Kenneth Patchen on audience

"I don't usually think of it [audience] in terms of people I know or people who are reading reviews, or buying books, or what-have-you. I'd like to just say that I hope my audience includes somehow... the spirits of some of the men now dead who worked in poetry and in the other arts and I don't feel that they're dead at all. This is perhaps a sentimental way of putting it, but it's a very real thing to me. I'm often consoled thinking about some of the poets and artists who have had no 'audience,' as people think of audience, someone like William Blake for instance... These men who were read by no one, known by no one in their time, yet command a hearing by men of spirit. And all artists have anyway, is this one little pinpoint of light in the darkness, the fact that out of all the morass of mediocrity and conformity there is this small current of communication, not with an audience limited or confined to a period of time, but an audience which resides solely in terms of the human spirit, and if anything lasts on earth, if is this, a small thing, but a thing which, until now at least, has sown more endurance than anything else that man has advanced before him, this small light, this small desire to be true, not so much to art, no man knows anything about that, but true to the best instincts and feelings in himself in regard to what he does. This thing to me is all of it, the rest of it just talk, hot air."

The Crying Woman

I was in my old room at a previous address with an Asian-looking woman. She seemed manic and was becoming gradually more hysterical. Her left leg was missing from the knee down.

At one point I went to my mom for help because I'd been trying to get the woman to leave, but she wouldn't. Nothing worked, and I was becoming exhausted.

Eventually, the woman threatened to kill herself, or maybe did it.

I left the room for just a moment and she'd vanished.

London

We flew to London in a small ship to meet her parents at a doctor’s office. Much of the city was underwater but looked amazing as we approached. Our pilot was an authoritative but gentle-seeming young woman who didn't smile much. It was a pleasant and quick flight.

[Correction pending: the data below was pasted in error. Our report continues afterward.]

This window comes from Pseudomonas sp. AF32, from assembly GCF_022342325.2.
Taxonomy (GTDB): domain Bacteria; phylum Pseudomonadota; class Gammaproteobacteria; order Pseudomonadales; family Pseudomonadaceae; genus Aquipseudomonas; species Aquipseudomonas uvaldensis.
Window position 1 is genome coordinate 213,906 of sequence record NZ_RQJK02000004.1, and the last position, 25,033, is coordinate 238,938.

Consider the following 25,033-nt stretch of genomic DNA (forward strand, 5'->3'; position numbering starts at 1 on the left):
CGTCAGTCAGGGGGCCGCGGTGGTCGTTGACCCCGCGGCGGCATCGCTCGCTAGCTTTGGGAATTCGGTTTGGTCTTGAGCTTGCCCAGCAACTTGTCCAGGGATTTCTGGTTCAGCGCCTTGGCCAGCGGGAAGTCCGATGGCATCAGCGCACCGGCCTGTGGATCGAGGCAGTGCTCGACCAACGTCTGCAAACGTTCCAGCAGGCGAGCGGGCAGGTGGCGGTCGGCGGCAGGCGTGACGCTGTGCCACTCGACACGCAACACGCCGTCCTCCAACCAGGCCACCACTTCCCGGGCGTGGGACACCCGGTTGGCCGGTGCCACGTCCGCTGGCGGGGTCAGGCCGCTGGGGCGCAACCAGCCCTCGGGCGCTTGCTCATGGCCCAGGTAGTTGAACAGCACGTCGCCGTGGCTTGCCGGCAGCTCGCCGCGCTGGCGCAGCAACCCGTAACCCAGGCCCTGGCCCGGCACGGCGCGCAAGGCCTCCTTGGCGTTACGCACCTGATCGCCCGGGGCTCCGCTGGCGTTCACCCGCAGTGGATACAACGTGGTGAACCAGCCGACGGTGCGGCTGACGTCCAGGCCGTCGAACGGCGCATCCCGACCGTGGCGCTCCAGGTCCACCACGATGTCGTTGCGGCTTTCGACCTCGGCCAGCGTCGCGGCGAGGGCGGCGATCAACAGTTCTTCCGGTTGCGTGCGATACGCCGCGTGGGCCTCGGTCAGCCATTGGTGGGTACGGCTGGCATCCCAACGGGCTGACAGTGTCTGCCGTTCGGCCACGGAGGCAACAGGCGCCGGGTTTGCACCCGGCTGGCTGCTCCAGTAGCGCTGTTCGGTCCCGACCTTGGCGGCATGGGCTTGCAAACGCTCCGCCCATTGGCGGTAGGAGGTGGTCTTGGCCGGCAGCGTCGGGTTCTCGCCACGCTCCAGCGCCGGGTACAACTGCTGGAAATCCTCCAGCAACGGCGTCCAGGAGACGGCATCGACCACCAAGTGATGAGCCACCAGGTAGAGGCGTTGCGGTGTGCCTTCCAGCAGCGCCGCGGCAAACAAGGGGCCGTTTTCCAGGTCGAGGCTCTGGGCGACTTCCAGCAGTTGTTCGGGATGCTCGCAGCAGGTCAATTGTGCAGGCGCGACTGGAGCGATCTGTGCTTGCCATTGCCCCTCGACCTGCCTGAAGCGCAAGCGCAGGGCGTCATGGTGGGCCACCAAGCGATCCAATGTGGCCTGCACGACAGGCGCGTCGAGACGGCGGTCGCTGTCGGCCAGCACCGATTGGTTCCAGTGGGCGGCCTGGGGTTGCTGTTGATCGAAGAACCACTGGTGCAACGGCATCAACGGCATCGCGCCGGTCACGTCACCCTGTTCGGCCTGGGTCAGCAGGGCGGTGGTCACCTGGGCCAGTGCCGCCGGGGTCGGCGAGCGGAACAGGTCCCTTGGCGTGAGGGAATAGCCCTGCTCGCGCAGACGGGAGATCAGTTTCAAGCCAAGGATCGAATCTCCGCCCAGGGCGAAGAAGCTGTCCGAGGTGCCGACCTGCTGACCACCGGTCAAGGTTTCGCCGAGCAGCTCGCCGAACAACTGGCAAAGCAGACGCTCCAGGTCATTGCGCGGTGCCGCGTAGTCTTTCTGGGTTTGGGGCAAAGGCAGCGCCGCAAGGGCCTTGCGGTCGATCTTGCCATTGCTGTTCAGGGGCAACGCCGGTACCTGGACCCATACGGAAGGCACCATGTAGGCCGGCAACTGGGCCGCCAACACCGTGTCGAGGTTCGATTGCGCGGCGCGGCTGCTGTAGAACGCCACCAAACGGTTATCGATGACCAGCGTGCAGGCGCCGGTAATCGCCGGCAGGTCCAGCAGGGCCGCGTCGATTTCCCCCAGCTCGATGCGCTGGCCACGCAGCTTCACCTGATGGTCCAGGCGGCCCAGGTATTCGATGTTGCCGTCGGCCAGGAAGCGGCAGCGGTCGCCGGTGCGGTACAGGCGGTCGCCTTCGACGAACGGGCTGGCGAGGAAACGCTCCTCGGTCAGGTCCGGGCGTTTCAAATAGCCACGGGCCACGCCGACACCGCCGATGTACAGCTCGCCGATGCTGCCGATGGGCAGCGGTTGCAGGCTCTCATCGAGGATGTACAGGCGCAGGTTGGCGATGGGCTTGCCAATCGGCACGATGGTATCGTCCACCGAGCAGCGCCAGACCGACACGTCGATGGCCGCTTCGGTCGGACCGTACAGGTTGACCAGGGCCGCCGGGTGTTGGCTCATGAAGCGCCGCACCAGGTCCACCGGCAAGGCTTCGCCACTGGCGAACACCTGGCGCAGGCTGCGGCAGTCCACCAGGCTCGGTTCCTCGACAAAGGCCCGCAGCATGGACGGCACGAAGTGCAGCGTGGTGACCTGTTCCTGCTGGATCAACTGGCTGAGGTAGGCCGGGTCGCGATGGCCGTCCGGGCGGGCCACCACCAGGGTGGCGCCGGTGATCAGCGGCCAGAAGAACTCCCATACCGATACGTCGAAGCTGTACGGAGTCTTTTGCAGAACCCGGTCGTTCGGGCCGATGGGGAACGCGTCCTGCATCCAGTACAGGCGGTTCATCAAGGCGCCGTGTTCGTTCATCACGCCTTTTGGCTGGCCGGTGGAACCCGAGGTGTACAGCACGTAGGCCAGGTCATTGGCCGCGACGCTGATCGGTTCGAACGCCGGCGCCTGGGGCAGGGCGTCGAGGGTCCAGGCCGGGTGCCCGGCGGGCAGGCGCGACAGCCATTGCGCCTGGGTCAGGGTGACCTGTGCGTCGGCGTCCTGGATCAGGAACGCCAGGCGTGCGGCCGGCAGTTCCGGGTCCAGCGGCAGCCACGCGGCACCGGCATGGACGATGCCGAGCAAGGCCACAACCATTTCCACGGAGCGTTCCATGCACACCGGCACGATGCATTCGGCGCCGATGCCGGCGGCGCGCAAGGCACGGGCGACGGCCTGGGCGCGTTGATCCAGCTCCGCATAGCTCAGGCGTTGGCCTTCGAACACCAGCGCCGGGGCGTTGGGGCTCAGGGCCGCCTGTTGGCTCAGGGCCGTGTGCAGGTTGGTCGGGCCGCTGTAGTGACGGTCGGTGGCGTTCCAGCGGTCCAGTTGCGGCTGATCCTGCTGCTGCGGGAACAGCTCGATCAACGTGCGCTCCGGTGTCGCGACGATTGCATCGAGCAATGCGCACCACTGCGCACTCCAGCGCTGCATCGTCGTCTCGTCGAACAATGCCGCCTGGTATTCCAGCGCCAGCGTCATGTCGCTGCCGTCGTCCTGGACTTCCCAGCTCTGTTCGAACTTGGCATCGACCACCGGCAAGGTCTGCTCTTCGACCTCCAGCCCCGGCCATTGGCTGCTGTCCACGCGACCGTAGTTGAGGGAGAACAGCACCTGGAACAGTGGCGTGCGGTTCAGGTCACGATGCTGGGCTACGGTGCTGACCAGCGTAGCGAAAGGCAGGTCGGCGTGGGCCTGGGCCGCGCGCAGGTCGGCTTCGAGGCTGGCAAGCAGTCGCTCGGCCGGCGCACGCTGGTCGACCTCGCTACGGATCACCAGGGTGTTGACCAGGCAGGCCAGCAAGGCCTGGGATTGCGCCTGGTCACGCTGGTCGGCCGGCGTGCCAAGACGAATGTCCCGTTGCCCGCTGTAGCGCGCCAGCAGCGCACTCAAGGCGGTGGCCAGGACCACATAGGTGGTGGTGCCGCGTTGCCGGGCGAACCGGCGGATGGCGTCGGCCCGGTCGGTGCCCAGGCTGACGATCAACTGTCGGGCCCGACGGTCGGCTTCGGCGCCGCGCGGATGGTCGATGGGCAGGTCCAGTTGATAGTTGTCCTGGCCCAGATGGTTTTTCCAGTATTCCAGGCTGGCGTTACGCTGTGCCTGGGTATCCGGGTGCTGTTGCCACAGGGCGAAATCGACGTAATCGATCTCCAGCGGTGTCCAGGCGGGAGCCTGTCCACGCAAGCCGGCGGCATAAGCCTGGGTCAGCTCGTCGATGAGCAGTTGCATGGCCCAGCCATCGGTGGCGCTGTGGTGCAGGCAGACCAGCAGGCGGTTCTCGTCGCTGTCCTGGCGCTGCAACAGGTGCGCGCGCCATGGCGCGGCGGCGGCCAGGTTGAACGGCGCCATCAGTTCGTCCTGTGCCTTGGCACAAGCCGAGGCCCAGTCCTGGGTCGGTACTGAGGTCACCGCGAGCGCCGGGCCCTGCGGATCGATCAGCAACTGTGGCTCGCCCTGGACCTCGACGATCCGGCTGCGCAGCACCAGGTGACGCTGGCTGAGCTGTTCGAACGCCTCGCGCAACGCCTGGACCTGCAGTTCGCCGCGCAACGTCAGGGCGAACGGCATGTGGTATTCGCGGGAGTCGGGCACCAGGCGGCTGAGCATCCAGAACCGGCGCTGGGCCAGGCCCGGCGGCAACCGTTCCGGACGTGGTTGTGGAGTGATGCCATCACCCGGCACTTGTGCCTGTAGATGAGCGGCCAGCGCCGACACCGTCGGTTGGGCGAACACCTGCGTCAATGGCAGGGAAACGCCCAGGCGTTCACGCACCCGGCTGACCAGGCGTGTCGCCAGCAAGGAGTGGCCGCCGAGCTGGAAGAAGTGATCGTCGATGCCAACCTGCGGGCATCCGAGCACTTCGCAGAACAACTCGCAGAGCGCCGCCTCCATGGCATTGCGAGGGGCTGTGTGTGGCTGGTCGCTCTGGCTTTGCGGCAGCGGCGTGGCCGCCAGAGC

At the doctor’s, She told her parents I had news for them. But I didn’t want to tell them my news, so instead I joked that the news was that She wasn’t pregnant. I felt self-conscious about my crooked and missing teeth as we all laughed.

Later, She and I ended up in a park. A younger couple was sitting at a table across the grass from us, making out and listening to generic hard rock music. A few moments later I was rubbing and scratching my back against a tree when I heard the boy saying something, so I turned around.

He was closer now and facing us.

Then we were all a lot closer.

Rumbling

I was afraid we may have eaten some bad tamales for dinner. I decided I would wait and see if She mentioned feeling sick at all before I said anything.

The Jumpers

I was in a rocky, mountainous area, and saw a man and woman painting the ground and walls of flat space between two cliffs, near a giant chasm. They were painting abstract patterns which were meant to be seen from a specific angle (the one from which I approached).

The man explained to me what they were doing, but was speaking a foreign language that I somehow understood.

The man (or possibly the woman) eventually jumped from the flat space, into the giant hole in the ground. Somehow the person who jumped had survived, climbed back onto the flat space and explained what they were doing.

He/she told me that they were jumping into a volcano, to their death, and they expected me to do the same.

So I jumped, but landed just a few feet down from the flat space and climbed back up.